It’s my birthday and I must say that after last year’s birthday blog post, things have taken a positive turn in my life.
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I’ve had a year to accept the fact that I’m in my 30’s, I get heartburn more often, more cricks and cracks in my joints, and my body is more apt to display the calorie count of the last two meals I’ve had (and it is resilient at holding onto the last 18).
I’m not a bestselling author yet. However, I’m proud to announce that my second book comes out on Kindle Select tomorrow (it’s a tear-jerker and a perfect read to usher in the holidays)!
But about those positive turns in my life: We have a kid now, a baby girl who’s growing faster and faster each day. If you don’t know our story, Sarabeth and I had been waiting for a child for five years and we’re grateful to finally have our foster daughter in our lives.
Now we are in the process of trying to adopt her as our own so that she can be a Toy forever. Just the thought of that makes my eyes water and my heart pound like crazy in my chest. Sarabeth and I hold out for that day with all our might.
Along with aging however, comes an increasing tendency to be cranky and cantankerous in ways I never expected. For instance, I’m a much crappier father than I thought I’d be. I kind of turn into a jerk if my little girl starts crying when I’m busy working or eating or sleeping or – well, any time, really.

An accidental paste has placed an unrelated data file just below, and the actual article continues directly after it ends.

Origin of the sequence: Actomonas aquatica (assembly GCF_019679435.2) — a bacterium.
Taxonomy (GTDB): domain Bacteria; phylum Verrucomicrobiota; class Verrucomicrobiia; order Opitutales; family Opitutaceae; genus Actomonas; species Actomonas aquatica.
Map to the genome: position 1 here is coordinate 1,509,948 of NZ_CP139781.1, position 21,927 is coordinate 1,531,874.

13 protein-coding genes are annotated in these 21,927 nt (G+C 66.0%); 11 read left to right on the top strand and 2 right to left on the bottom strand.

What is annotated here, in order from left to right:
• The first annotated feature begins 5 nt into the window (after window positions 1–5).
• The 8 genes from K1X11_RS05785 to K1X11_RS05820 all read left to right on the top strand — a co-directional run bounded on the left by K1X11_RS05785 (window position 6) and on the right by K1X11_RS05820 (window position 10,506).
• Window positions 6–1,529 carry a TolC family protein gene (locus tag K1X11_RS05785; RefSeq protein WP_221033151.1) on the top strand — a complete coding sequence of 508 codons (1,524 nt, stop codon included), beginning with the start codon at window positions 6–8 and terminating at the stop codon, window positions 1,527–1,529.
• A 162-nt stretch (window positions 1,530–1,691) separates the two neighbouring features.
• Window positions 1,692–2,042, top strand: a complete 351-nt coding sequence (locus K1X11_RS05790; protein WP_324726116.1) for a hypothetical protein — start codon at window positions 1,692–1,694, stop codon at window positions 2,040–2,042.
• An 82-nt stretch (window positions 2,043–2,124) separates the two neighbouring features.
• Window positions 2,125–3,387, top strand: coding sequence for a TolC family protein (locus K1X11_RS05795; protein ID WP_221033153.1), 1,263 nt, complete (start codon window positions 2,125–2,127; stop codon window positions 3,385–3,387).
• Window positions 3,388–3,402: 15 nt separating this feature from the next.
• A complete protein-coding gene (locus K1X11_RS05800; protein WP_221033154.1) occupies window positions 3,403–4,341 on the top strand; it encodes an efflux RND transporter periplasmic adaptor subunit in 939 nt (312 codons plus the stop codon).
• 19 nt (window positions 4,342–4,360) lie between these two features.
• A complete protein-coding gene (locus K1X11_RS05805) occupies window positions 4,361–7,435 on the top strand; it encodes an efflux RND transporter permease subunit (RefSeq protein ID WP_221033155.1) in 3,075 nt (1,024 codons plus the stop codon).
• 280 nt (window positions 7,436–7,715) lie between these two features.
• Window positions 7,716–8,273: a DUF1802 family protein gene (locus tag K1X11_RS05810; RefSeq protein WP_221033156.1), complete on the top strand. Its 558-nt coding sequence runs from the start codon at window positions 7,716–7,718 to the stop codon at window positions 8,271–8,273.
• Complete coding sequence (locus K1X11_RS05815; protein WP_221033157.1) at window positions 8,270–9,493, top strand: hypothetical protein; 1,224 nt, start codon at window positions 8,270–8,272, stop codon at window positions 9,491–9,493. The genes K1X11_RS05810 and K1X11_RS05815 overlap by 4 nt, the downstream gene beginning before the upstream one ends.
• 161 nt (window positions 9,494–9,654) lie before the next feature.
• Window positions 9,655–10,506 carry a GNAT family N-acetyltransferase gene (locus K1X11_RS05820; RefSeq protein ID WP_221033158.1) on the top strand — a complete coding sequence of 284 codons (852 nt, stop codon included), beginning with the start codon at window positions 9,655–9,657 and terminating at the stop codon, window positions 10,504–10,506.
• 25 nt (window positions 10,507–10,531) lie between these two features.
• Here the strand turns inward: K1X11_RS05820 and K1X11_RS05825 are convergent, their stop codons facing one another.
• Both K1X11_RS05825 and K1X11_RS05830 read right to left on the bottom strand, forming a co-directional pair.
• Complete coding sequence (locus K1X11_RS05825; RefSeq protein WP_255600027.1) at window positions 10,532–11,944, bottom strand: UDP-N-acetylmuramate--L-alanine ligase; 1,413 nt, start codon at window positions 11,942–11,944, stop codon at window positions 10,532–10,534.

Screen Shot 2011-10-20 at 12.41.59 PMI don’t shake her or anything like that. And I don’t yell or scream at her. But I take on this tone that’s very… fatherish. (Not fatherly – there’s a big difference.) But she starts crying in the middle of Parenthood and I’m like, “Baby A.” – I don’t really call her that, that’s just what I call her on this blog until we reveal her name after she’s adopted. But I’m like, “Baby A. Stop. You don’t need to be crying right now. Wait eight more minutes when the show is over then Mom will come and take care of you while I disappear to the bathroom with a book until I can’t hear you anymore.” (Old age – seriously – it’s a killer.)
But then, there’s those moments when I look at her and I remember how small she used to be at just 6 pounds. And I recall how, less than a year ago, my heart would crumble by the shrieking cries in the night caused by her illness. Movies make me cry, but real-life stuff doesn’t really (something Sarabeth is often concerned about). But my little girl’s painful cries brought me to tears a handful of times.
It’s good to reflect on your life on your birthday. For me, I wouldn’t really have much of a life if it weren’t for my wife and 10801921_10205375378008123_2425218875246496621_ndaughter. In fact, I’d just be a cranky, cantankerous 31 year old with no one to remind me stop working for a day, or take a few minutes to play, or laugh, or just simply stop the rat-race for a moment and stop living in the future in my multi-million-dollar beach house surrounded by notable awards and honors for my bestselling books (not to mention the award-winning movies that are based off of them).